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Who's afraid of the Durban review?

By Curtis Doebbler, April 21, 2009

Even on such egregious subjects as racism, there are always some who defend the intolerable.

Between 20-24 April 2009 the world will take either an important step forward towards prohibiting discrimination, especially racial discrimination, or an unfortunate step backwards, if governments are unwilling to confront or even to discuss the core issues. Which way the international community will go will depend largely on the activities of states, and to a lesser extent civil society, participating in the Durban Review Conference to be held at the UN European headquarters in Geneva.

This conference is likely to be the most important human rights meeting in years, testing the resolve of the international community to confront discrimination happening today as well as the damage done by past discrimination. The conference could be a turning point in the struggle against prejudices and practices behind so many protracted international conflicts. It could send the message that the governments of the world understand their past mistakes and are willing to turn the page and confront racism and other forms of discrimination head on.

In particular, the Durban Review Conference is an opportunity to recognise that conflicts like that of Palestine — the longest standing unresolved serious human rights problem on the UN’s agenda, Iraq — where well over a million people have lost their lives due to a war and occupation based on attitudes of superiority, and Rwanda — where genocide was carried out by inciting racial hatred, can be more constructively addressed if we view the people affected without discriminatory attitudes.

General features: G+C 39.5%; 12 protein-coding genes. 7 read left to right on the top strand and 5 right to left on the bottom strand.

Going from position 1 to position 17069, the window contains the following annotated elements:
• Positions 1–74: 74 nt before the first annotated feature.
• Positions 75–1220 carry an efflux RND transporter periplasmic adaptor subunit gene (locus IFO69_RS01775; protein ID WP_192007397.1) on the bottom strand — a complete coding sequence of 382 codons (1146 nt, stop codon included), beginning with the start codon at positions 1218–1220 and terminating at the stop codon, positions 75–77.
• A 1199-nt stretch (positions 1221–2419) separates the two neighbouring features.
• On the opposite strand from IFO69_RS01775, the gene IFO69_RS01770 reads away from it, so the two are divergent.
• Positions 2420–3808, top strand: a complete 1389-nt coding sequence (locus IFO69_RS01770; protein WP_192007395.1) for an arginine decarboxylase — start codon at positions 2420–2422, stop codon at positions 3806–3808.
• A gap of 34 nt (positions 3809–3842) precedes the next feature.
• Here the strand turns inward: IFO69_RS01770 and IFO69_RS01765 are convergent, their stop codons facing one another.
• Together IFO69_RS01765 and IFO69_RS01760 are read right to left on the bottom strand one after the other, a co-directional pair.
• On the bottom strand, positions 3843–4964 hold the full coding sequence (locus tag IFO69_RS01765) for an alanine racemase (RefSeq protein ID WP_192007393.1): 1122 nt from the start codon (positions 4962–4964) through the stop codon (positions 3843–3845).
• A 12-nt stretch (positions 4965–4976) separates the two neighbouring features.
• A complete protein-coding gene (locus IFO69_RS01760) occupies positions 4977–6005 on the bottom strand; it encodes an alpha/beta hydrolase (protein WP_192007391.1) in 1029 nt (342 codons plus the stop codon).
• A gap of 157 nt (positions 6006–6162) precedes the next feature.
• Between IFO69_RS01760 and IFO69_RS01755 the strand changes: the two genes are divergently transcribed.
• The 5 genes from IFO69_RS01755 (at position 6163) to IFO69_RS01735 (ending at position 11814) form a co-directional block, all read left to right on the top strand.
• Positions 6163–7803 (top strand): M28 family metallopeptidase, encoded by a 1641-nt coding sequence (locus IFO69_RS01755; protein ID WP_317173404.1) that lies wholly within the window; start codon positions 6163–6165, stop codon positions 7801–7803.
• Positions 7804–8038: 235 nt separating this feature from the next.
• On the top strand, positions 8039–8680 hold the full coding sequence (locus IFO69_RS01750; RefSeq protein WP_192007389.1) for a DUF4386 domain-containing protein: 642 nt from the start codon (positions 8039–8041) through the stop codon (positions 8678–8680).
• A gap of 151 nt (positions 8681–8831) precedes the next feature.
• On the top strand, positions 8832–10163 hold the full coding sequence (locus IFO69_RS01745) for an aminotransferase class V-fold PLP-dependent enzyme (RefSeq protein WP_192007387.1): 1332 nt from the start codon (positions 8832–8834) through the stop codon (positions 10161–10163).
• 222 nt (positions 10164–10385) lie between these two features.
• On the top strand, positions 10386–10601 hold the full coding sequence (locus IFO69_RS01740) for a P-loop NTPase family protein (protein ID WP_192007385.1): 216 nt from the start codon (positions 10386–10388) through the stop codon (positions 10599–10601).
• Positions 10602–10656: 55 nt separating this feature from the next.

And it is also an opportunity to recognise that there are new forms of discrimination emerging that are insidious and fast spreading, such as Islamophobia and Arabophobia.

Perhaps most of all, the Durban Review Conference will be a chance for North and South, East and West, Christians, Jews, Muslims and people of all denominations and faiths to express their belief in the principles of equality and non-discrimination. If our governments can come together and make such an express commitment with proper mechanisms proposed to follow it up with action, then the Durban Review Conference could be a significant turning point for many people in the world.
The conference comes at the start of the administration of the first black president in the history of the United States, Barack Obama. It is perhaps the best chance he will have during his presidency to express his and his country’s commitment to combating racism and other forms of discrimination around the world. Such an opportunity could breathe new life into his words calling for global cooperation and American moral leadership.
It also occurs as indigenous peoples in many states are increasing in prominence after so many years colonial discriminatory polices. Australia has publicly apologised for its mistreatment of indigenous peoples and Bolivia has guaranteed their basic human rights in a new constitution.
It is also the first major human rights conference in which the international community will be able to reaffirm its commitment to non-discrimination since the adoption of the UN Declaration on the Rights of Indigenous Peoples and the International Convention on the Protection and Promotion of the Rights and Dignity of Persons with Disabilities.
In short, the Durban Review Conference is an opportunity that may not arise again for many years, but it is also one that may be easily lost.

Lost opportunity already?

While the Durban Review Conference could achieve so much, it could also be a flop. One reason is that some states and organisations do not want to confront past discrimination or deal with the most pressing contemporary problems of discrimination in the world today.
Western European states supported by the United States and Canada have complained that the Palestine should not be mentioned; that only contemporary forms of slavery should be addressed, and that no special attention should be drawn to discrimination against Muslims. They have even threatened not to come to the table to negotiate these issues unless the other side — the overwhelming majority of states — first agrees to meet their demands.